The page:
BSE case in Scotland – no impact on Northern Ireland’s Negligible Risk status

Date published: 18 October 2018

The discovery of a case of Bovine Spongiform Encephalopathy (BSE) in Scotland does not impact Northern Ireland’s negligible risk status, Northern Ireland Chief Veterinary Officer said today.

Northern Ireland Chief Veterinary Officer Dr. Robert Huey.

Dr Robert Huey was speaking after the Scottish Government has confirmed a case of BSE on a farm in Aberdeenshire.

Precautionary movement restrictions have been put in place at the farm, while further investigations to identify the origin of the disease occur. This is standard procedure for a confirmed case of classical BSE, which does not represent a threat to human health.

Dr Robert Huey said: “While this finding is disappointing, it shows that the robust and rigorous controls on BSE surveillance are effective in identifying issues as early as possible.

“The finding in Scotland does not impact on Northern Ireland’s negligible risk status.  We have robust control and surveillance measures in place. We have stringent controls in meat plants and meal companies to ensure meat and bone meal cannot get into feed. These measures ensure that beef from Northern Ireland is a quality product and safe to eat.”

Dr Huey added: “Contaminated feed is a known cause of BSE. Farmers should ensure they comply with TSE legislation and source feed responsibly. They should also maintain good records of feed supplies.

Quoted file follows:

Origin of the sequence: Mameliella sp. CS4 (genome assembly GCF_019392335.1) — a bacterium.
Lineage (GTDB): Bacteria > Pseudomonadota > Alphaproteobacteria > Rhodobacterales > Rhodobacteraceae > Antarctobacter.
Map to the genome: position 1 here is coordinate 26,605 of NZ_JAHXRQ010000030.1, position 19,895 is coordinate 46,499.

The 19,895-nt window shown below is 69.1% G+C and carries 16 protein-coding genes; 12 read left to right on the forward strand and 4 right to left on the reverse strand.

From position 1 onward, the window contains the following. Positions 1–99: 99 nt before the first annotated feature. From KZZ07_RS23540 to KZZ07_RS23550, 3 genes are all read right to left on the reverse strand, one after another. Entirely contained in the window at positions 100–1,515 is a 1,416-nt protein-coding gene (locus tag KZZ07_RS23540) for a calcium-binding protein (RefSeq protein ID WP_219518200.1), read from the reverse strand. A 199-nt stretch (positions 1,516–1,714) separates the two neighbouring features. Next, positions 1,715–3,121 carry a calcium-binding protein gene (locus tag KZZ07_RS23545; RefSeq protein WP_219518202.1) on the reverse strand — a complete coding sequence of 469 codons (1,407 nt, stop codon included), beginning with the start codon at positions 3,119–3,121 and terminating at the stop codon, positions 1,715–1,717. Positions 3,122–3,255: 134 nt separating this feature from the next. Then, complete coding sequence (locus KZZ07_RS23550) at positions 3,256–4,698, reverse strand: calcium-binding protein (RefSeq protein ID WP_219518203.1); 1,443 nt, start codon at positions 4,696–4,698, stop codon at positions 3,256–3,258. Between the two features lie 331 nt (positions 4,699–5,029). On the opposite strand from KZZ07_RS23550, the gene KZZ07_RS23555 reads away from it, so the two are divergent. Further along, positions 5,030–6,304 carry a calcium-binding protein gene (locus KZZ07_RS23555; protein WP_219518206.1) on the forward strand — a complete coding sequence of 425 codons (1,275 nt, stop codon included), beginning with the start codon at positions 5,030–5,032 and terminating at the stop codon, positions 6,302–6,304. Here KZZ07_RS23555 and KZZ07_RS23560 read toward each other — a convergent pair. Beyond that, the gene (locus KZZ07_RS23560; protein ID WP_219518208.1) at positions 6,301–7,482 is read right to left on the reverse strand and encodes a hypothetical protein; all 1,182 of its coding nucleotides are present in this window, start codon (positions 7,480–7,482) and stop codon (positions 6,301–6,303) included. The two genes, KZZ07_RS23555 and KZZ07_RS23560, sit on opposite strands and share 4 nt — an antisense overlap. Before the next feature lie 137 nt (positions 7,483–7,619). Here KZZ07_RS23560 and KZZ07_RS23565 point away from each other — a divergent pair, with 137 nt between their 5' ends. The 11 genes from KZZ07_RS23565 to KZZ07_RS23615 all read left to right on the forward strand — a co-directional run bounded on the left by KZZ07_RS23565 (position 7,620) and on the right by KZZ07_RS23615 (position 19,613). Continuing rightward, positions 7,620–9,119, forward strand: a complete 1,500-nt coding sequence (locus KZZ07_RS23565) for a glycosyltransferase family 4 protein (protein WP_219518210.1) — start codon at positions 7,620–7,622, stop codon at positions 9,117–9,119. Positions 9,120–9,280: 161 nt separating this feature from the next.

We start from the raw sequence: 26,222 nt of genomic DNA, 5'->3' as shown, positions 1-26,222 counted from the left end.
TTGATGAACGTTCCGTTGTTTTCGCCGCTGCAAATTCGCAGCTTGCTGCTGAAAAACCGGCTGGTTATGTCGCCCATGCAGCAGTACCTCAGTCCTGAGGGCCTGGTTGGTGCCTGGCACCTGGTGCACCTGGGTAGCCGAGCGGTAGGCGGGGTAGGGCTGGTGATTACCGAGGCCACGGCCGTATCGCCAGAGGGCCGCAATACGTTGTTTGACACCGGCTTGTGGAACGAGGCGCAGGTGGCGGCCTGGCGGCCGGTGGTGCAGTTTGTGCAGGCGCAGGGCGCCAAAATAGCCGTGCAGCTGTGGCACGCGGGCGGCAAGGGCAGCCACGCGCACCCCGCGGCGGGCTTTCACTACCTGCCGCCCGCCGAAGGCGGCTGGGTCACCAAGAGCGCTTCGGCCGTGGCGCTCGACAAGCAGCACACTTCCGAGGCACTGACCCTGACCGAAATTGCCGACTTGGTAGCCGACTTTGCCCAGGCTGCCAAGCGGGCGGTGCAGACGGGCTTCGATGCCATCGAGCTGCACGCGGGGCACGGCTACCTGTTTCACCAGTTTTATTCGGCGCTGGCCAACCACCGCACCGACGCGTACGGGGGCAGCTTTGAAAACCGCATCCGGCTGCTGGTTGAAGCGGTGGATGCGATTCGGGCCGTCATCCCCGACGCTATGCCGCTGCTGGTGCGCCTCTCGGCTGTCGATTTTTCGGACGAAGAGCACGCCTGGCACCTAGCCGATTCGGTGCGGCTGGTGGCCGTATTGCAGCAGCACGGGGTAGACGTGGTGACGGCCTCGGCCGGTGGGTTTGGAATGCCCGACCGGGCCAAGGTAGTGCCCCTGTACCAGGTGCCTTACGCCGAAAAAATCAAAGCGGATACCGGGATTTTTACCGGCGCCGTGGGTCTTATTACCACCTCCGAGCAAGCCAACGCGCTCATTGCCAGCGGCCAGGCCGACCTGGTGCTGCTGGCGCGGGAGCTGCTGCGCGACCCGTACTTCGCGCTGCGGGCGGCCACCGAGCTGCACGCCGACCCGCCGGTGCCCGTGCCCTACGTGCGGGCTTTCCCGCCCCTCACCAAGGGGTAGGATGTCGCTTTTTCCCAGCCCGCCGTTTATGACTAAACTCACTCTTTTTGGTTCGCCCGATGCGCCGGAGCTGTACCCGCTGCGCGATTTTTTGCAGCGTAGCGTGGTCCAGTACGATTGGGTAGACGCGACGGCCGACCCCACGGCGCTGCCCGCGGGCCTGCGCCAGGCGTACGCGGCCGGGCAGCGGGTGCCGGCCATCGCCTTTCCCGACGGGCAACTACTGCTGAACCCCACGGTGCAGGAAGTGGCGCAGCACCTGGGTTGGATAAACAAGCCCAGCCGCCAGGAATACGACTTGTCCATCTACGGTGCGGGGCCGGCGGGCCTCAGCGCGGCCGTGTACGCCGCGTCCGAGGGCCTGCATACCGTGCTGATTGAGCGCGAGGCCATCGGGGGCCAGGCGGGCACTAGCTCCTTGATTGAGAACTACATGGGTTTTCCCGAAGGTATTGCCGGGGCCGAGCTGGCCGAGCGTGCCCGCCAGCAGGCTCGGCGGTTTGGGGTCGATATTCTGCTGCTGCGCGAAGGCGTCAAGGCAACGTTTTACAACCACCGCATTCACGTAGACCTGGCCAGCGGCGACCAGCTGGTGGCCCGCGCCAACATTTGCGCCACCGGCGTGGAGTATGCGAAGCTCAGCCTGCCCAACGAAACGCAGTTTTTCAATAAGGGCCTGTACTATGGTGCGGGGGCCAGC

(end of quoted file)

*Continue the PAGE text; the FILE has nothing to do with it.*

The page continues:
“I am in regular contact with my counterpart in Scotland and will continue to monitor the situation as the ongoing investigation into the cause of this case continues.”

Notes to editors: 

  1. Bovine Spongiform Encephalopathy (BSE) is one of a group of diseases of the brain which can be fatal to cattle.
  2. The UK Government has had in place a range of livestock, food and feed controls since the late 1980s which have been very effective in controlling BSE.
  3. There are strict rules laid down for the prevention, control and eradication of such disease.
  4. The UK Government made BSE a notifiable disease in 1988.
  5. Negligible Risk status is awarded to those countries or regions which satisfy the World Organisation for Animal Health requirements in relation to BSE controls which include the necessary date of birth of the last classical BSE case and feed and risk material controls.
  6. Northern Ireland, like Scotland, attained Negligible Risk status in 2017.
  7. Due to the reduced risk, NR status allows the utilisation of more material from cattle which are NR status, which reduces the material that must be disposed of after slaughter.
  8. The department may take photographs and videos at announcements and events to publicise its work. Photographs, interviews, videos or other recordings may be issued to media organisations for publicity purposes or used in promotional material, including in publications, newspapers, magazines, other print media, on television, radio and electronic media (including social media and the internet). Photographs and videos will also be stored on the department’s internal records management system. The department will keep the photographs and recordings for no longer than is necessary for the purposes for which they have been obtained. The department’s Privacy Policy is available on our website.
  9. Follow us on Twitter and Facebook.
  10. All media queries should be directed to the DAERA Press Office on 028 9052 4619 or via email to: Out of office hours please contact the duty press officer on 028 9037 8110.

Share this page

Back to top